Under the Collaborative, the OECD Secretariat advances the analytical and methodological groundwork for green budgeting and is therefore in a good position to advise governments in how to align their medium-term budget plans with the SDGs. The OECD can put in place peer review and technical assistance mechanisms to support countries in mainstreaming environmental perspectives and climate goals into the budget process, in line with both the Paris Agreement and the SDGs.

Similarly, the OECD can leverage its expertise on gender mainstreaming and gender budgeting to support governments in their reform efforts. Effective gender budgeting has the potential to improve gender equality across all dimensions of sustainable development and can have positive implications for other goals, in particular those related to children’s education and health and environmental and climate objectives.

Building on the outcomes and expertise of the Paris Collaborative on Green Budgeting and the OECD Gender Budgeting Experts Group, the OECD is in the position to review countries’ current position to mainstream environmental and gender considerations in the budget process and to assist with the implementation of innovative green and gender budgeting practices.

Promoting the strategic and holistic use of public procurement, the OECD Recommendation of the Council on Public Procurement calls on Adherents to ensure an adequate degree of transparency of the public procurement system in all stages of the procurement cycle (OECD, 2015[21]). It provides a 21st-century reference for modernising procurement systems and can be applied across all levels of government and state-owned enterprises.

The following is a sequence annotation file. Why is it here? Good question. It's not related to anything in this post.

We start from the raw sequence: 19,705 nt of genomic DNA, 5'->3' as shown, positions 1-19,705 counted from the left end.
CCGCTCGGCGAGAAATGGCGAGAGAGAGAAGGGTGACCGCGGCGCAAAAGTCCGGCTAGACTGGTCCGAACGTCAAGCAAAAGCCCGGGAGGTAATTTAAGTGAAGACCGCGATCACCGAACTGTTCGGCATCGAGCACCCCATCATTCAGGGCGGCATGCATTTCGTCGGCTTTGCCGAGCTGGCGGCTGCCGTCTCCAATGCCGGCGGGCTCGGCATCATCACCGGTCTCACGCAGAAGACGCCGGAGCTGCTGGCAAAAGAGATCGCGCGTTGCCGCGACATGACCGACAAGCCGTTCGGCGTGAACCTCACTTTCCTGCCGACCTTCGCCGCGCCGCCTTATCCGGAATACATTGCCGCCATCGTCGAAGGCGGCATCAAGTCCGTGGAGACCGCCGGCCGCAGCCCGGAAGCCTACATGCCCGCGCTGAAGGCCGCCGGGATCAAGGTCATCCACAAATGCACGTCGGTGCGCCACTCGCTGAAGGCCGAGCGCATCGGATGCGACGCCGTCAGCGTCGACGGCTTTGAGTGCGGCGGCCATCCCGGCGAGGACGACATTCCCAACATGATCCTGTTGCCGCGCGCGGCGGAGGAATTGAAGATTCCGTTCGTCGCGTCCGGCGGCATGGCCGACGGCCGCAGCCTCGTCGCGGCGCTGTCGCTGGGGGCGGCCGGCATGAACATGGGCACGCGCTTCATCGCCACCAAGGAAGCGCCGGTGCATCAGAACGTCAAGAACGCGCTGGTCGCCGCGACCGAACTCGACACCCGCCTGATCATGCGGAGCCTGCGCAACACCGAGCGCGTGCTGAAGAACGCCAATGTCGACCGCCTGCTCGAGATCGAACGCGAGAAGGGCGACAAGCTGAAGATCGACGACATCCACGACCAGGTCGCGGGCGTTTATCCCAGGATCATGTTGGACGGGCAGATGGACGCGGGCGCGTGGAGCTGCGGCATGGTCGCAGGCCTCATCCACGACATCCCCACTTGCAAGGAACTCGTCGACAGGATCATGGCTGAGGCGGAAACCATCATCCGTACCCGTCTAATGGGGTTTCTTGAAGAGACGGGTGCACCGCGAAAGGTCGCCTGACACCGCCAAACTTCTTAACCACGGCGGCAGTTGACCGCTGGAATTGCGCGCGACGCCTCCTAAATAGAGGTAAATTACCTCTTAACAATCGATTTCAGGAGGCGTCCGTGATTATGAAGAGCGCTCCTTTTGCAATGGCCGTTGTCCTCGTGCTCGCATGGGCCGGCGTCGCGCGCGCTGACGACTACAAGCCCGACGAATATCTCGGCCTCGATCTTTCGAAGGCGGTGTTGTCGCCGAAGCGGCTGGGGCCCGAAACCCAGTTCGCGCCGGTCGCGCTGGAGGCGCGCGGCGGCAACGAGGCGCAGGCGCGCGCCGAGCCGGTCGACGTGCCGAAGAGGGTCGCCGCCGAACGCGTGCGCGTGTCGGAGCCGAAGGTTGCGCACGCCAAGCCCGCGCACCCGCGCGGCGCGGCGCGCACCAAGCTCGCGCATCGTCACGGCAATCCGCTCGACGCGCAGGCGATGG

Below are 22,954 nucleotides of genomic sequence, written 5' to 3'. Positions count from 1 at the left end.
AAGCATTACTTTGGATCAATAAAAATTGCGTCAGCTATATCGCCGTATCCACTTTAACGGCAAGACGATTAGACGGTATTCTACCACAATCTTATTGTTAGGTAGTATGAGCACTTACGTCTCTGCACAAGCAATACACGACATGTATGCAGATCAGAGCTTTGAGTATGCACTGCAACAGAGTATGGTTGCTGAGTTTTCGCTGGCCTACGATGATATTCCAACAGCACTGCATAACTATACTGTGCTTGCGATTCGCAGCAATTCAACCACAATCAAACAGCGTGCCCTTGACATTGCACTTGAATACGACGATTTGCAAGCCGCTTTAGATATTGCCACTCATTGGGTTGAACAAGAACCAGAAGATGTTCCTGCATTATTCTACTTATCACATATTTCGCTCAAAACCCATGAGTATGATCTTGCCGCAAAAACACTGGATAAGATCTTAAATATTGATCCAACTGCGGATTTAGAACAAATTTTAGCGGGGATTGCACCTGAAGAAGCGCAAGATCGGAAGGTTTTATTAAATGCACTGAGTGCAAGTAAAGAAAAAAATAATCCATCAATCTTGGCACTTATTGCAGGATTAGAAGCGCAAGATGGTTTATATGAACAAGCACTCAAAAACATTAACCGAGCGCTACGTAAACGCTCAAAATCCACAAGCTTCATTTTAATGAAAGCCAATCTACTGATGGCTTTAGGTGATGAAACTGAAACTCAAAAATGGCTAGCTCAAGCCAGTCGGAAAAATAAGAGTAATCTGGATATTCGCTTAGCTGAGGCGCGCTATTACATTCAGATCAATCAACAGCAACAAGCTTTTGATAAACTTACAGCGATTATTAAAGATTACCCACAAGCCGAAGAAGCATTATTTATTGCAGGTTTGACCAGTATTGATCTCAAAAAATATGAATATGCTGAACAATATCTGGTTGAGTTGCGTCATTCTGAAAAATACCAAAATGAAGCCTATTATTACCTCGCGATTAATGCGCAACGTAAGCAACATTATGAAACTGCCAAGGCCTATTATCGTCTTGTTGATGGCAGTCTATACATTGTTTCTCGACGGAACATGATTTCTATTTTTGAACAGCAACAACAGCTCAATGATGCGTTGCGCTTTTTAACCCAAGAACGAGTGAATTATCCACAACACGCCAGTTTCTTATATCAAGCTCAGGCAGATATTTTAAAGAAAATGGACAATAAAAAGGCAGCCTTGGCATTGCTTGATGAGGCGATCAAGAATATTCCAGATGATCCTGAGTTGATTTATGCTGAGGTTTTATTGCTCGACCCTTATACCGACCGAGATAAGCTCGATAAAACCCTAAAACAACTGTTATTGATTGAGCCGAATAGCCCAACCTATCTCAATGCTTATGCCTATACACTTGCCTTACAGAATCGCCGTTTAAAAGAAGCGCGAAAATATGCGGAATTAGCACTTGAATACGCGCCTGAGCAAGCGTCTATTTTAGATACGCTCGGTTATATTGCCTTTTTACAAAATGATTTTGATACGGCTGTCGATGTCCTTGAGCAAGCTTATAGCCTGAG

By providing a platform to share countries’ experiences, the proposed Global Hub on the Governance for the SDGs will help governments as well as citizens better understand the importance of budgetary governance and public procurement as tools for achieving the SDGs and improve the collection of good practices and relevant data.


[4] Bevan, G. and C. Hood (2006), “What’s measured is what matters: Targets and gaming in the English public health care system”, Public Administration, Vol. 84, pp. 517-538.

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[6] Downes, R., D. Moretti and T. Shaw (2017), “Budgeting in Sweden”, OECD Journal on Budgeting, Vol. 16/2,

[16] Downes, R., L. von Trapp and S. Nicol (2017), “Gender budgeting in OECD countries”, OECD Journal on Budgeting, Vol. 16/3,

[17] European Commission (2008), Communication from the Commission to the European Parliament, the Council, the European Economic and Social Committee and the Committee of the Regions Public Procurement for a Better Environment, {SEC(2008) 2124} {SEC(2008) 2125} {SEC(2008) 2126} /* COM/2008/0400 final */,

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[10] World Commission on Environment and Development (1987), “Part II. Common challenges”, in Population and Human Resources - Report of the World Commission on Environment and Development: Our Common Future Towards Sustainable Development, (accessed on 22 October 2018).


← 1. Austria, Belgium, Canada, Chile, Finland, Germany, Iceland, Ireland, Israel, Italy, Japan, Korea, Mexico, Norway, Portugal, Spain and Sweden (OECD, 2019[22]).